Re: [PATCH 3/3] eventfd: add internal reference counting to fixnotifier race conditions

From: Davide Libenzi
Date: Mon Jun 22 2009 - 19:00:27 EST

On Mon, 22 Jun 2009, Gregory Haskins wrote:

> So up in userspace, the vbus pci-device would have an open reference to
> the kvm guest (derived from /dev/kvm) and an open reference to a vbus
> (derived from /dev/vbus). Lets call these kvmfd, and vbusfd,
> respectively. For something like an interrupt, we would hook the point
> where the PCI-MSI interrupt is assigned, and would do the following:
> gsi = kvm_irq_route_gsi();
> fd = eventfd(0, 0);
> ioctl(kvmfd, KVM_IRQFD_ASSIGN, {fd, gsi});
> ioctl(vbusfd, VBUS_SHMSIGNAL_ASSIGN, {sigid, fd});
> So userspace orchestrated the assignment of this one eventfd to a KVM
> consumer, and a VBUS producer. The two subsystems do not care about the
> details of the other side of the link, per se. VBUS just knows that it
> can eventfd_signal() its memory region to tell whomever is listening
> that it changed. Likewise, KVM just knows to inject "gsi" when it gets
> signalled. You could equally have given "fd" to a userspace thread for
> either producer or consumer roles, or any other combination.
> If we were doing PCI-passthough, substitute the last SHMSIGNAL_ASSIGN
> ioctl call with some PCI_PASSTHROUGH_ASSIGN verb and you get the idea.
> The important thing is that once this is established, userspace doesn't
> necessarily care about the fd anymore. So now the question is: do we
> keep it around for other things? Do we keep it around because we don't
> want KVM to see the POLLHUP, or do we address the "release" code so that
> it works even if userspace issued close(fd) at this point. I am not
> sure what the answer is, but this is the scenario we are concerned with
> in this thread. In the example above, vbus is free to produce events on
> its eventfd until it gets a SHMSIGNAL_DEASSIGN request.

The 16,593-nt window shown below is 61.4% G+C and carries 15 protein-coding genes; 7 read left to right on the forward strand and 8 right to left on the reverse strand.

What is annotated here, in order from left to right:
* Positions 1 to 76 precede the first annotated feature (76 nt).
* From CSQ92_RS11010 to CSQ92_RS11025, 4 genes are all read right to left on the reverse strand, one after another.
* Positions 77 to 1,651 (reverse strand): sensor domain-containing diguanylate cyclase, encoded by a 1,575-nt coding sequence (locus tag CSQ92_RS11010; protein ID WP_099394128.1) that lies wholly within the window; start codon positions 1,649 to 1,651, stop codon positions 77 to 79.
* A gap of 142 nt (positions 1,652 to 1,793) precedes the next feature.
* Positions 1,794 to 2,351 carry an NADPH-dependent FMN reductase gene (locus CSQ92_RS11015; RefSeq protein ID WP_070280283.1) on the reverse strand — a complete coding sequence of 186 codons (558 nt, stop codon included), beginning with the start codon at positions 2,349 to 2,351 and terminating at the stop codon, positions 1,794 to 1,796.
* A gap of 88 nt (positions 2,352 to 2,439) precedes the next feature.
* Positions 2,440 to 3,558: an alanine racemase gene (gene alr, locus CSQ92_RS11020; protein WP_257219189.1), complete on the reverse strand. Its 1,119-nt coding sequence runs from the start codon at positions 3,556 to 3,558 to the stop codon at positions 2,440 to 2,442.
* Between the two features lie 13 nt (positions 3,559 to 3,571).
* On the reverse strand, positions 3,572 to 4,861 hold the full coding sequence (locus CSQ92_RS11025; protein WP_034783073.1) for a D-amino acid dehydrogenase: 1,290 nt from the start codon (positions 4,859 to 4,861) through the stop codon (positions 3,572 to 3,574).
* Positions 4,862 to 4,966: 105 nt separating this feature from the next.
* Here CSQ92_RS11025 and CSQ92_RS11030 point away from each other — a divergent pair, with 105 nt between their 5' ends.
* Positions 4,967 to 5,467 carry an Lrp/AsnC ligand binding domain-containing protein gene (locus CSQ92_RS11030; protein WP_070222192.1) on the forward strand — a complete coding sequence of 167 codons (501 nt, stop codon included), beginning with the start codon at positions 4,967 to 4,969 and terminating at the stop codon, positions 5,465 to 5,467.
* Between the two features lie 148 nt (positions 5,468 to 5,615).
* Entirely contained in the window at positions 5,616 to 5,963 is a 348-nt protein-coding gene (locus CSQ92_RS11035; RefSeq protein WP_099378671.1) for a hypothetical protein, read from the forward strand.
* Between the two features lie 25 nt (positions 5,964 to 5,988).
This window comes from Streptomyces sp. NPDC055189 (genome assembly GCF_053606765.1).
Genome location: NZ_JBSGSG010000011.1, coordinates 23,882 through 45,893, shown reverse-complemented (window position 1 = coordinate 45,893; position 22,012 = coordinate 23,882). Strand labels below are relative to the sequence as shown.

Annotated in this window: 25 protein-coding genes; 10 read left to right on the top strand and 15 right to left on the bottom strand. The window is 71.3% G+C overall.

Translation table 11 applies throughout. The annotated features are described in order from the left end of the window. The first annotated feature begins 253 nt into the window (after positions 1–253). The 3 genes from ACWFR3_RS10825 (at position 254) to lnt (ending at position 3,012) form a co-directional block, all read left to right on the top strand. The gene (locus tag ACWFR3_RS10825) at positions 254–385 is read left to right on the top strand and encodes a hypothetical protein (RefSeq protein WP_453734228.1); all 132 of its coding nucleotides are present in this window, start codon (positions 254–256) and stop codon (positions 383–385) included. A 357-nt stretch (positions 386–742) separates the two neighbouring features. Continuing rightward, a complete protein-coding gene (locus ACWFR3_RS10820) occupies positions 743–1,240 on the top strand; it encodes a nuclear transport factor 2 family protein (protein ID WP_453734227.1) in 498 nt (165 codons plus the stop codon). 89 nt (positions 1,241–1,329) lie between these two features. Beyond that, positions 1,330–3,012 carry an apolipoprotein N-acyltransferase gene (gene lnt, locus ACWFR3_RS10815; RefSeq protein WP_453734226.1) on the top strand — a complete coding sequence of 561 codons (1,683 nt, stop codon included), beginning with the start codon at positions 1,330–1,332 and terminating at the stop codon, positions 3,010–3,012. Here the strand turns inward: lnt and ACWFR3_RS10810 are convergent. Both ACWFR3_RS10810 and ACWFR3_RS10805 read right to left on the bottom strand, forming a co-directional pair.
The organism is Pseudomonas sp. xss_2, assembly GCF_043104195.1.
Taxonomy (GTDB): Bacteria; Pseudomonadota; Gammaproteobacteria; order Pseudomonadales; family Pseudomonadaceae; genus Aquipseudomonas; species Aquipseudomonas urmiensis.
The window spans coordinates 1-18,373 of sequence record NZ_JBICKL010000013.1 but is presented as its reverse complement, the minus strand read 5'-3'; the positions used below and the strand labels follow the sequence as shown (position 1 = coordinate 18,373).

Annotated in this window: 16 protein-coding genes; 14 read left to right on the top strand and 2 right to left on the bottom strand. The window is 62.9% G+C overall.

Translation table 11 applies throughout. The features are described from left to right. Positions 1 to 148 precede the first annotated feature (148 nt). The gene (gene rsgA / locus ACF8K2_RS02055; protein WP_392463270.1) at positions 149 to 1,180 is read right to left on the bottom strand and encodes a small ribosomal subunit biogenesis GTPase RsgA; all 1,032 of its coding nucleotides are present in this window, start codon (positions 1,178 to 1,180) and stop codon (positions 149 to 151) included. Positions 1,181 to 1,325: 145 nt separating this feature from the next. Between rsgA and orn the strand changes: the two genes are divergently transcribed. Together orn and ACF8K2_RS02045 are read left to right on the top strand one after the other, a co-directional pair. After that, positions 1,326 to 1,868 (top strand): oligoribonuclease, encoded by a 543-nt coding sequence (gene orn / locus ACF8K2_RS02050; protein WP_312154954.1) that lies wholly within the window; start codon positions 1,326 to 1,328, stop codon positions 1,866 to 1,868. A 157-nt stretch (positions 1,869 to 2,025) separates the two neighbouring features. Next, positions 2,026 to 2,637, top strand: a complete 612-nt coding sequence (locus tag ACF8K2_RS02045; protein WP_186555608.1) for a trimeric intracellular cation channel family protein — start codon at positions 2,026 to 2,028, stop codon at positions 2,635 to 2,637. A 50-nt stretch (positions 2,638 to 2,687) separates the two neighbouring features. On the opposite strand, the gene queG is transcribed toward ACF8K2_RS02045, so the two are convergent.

I see.
The thing remains, that in order to reliably handle generic
producer/consumer scenarios you'd need a reference counting similar to
pipes, where the notion of producer and consumer is very well defined.
In your case, it'd be sufficent to expose an:

int eventfd_wakeup(struct eventfd_ctx *ctx, void *key);

So that each end can signal, in an file* f_count independent way, when
they're about to leave. Say with a new status bit.
The problem, that I felt coming since when I introduced the key-based
wakeups, is that right now the "key" start to become a little restrictive
in terms of amount of information carried by it.
If there are other key-aware waiters on "wqh", your new bit cannot
conflict with existing ones, and you (and future users of the interface)
will be polluting the global bit namespace.
Probably turning "key" into a pointer to a structure like:

struct wakeup_key {
unsigned long type;
void *key;

So the current:

wake_up_poll(wq, POLLIN);

Would become:

key.type = KT_POLLMASK;
key.key = POLLIN;
wake_up_key(wq, &key);

At that point the waiters (like poll/epoll) can simply discard the wakeup
types they are not interested into (poll/epoll would care only about
KT_POLLMASK), and something more than a simple bitmask can be carried by
the wakups. Like:

key.type = KT_SOMEDATA;
key.key = &data;
wake_up_key(wq, &key);

Of course, we could build another layer on top, to fit this model, but
then we'd have the dual citizenship among normal wakeups and new-interface
Another thing. Now that the interface exposes the eventfd_ctx context
directly, the pollcb register/unregister does not have any reason to be
inside eventfd (they're totally generic bits at that point), so my thought
was about to drop them.

- Davide

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